At the time of writing this column, the Met Office has issued its first ever extreme heat warning as temperatures rise across the country, including the South West. I know some people love the heat, but for others, especially the older generation, it’s very uncomfortable. It makes everyday tasks very challenging indeed. Do look after your elderly neighbours as best you can.
The heatwave certainly didn’t help me this Saturday – I climbed the Westbury-sub-Mendip tower as part of a local fundraising push for the church. It was my first venture up the tower, and pretty challenging in the weekend’s weather!
Speaking of local fundraising, I wanted to flag that the deadline for the ecological and community funding grants has been extended to 30th September. If you are part of a voluntary, community or not-for-profit organisation, or maybe involved with a city, town and parish council, please make sure you apply.
The Communities Fund aims to support project ideas that improve community resilience and promote wellbeing, as well as support communities recovering from the Covid-19 pandemic. The amount of money available for this is £350,000 in total. Groups can apply for up to £2,000 for smaller projects or up to £30,000 for larger schemes.
There is also a total of £50,000 for the Climate and Ecological Emergency Fund, where community organisations can apply for up to £2,000 to fund green projects. Applications for this fund must demonstrate how projects impact on net-carbon emissions and/or the ecological benefits to the community.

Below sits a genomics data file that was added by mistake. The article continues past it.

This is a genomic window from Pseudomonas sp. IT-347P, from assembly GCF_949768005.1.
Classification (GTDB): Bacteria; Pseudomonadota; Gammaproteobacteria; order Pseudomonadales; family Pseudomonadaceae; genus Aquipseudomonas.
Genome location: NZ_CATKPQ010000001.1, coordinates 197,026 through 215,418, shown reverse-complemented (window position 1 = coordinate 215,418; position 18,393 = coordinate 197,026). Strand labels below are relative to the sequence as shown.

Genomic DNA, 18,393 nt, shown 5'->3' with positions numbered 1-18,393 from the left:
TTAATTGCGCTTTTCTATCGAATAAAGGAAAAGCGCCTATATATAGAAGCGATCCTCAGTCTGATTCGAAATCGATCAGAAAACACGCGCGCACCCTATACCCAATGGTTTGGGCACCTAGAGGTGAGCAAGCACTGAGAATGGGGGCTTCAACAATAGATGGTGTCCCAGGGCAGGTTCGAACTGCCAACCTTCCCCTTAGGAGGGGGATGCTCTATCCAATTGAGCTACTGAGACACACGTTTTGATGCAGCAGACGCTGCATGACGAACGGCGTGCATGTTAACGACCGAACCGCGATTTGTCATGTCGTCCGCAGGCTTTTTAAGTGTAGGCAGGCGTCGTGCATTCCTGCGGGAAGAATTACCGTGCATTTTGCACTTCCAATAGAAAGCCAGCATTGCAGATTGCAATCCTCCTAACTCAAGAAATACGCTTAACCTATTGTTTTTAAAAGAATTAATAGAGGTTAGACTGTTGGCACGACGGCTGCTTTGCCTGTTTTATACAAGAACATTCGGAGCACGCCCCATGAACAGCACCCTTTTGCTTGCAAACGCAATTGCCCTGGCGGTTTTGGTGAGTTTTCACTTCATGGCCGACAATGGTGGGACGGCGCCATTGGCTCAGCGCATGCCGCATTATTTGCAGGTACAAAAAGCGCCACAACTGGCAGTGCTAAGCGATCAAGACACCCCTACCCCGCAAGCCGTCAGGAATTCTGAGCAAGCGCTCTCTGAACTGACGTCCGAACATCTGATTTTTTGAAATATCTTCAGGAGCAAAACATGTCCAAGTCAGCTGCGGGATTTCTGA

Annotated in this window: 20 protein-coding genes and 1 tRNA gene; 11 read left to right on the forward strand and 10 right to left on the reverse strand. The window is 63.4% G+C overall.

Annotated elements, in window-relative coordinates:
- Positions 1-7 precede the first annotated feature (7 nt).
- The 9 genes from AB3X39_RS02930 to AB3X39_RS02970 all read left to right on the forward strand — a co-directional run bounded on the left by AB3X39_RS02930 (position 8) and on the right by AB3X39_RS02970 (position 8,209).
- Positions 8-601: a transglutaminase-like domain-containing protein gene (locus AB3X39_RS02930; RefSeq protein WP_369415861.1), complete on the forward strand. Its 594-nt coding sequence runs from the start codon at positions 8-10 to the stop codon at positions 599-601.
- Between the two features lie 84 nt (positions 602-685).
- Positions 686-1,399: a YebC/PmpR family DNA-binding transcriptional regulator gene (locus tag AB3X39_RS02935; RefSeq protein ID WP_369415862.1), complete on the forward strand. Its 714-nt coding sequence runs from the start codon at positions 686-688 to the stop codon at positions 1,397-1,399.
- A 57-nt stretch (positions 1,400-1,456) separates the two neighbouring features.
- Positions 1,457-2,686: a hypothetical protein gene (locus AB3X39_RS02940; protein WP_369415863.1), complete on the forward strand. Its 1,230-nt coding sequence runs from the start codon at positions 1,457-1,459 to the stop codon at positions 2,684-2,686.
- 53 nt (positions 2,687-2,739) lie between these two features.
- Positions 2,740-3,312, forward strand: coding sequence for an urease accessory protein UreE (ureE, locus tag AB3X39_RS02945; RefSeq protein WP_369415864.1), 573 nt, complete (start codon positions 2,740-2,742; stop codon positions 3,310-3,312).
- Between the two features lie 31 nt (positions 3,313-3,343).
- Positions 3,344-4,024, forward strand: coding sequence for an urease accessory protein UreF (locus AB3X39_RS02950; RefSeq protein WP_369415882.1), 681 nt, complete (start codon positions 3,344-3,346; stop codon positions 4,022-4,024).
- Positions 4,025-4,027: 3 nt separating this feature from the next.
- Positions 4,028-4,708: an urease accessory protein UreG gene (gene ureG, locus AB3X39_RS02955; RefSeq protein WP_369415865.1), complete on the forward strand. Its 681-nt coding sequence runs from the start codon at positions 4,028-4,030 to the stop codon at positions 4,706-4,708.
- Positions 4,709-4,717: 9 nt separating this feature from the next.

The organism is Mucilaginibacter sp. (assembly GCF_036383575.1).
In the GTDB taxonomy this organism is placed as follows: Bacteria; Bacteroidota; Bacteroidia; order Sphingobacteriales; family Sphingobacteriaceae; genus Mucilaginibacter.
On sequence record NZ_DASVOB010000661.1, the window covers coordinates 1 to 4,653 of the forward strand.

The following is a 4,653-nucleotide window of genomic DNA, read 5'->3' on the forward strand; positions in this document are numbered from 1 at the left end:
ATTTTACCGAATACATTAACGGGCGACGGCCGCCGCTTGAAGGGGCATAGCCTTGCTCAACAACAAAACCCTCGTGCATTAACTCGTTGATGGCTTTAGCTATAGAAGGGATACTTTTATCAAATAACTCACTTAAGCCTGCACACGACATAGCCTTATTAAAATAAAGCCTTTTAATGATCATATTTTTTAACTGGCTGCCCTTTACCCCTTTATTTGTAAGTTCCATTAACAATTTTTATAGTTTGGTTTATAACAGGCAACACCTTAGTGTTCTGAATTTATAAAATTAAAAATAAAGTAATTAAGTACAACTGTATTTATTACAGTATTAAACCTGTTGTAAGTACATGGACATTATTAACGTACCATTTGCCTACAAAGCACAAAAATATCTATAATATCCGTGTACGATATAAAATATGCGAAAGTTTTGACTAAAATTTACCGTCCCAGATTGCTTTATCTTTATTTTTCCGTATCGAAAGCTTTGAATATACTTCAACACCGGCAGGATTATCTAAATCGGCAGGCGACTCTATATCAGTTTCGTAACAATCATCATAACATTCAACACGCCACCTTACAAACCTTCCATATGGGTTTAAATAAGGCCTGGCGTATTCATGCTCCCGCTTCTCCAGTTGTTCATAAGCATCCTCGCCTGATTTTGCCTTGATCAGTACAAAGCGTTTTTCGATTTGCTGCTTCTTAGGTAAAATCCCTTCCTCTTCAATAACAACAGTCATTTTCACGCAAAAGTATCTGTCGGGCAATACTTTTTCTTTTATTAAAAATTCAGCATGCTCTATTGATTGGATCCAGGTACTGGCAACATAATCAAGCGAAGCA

I wanted to provide an update on another topic many people ask me about –and that’s phosphates in the Somerset Levels and Moors Ramsar site. Currently, water quality issues will remain a barrier to housing delivery for several years and will undermine the Government’s ability to meet national housing targets.
As a district council, we have been working with the other Somerset authorities to start to address the issue – for instance, we launched a phosphate calculator which determines the phosphate load arising from developments, as well as offering nature-based solutions to demonstrate proposals are phosphate neutral.
We have reached out to central government, as clearly, we need a national response to address water quality. Protecting the integrity of the Somerset Levels and Moors Ramsar site is of the utmost importance – currently phosphate levels are three times higher than they should be.
Finally, I am looking forward to the third of our Eat Festivals which is taking place in Wells on Sunday between 10am-4pm – there will be 20+ food producers, music and street food – sounds like a laid-back Sunday!
Do get in touch if you have any questions, via email: [email protected] or via my Facebook page @Ros.Wyke.
Find out more about the Little Eat: Festivals on our website: www.mendip.gov.uk/news
Written by Cllr Ros Wyke, Leader of Mendip District Council
Please get in touch either on my Facebook page @Ros.Wyke or you can send me an email: [email protected].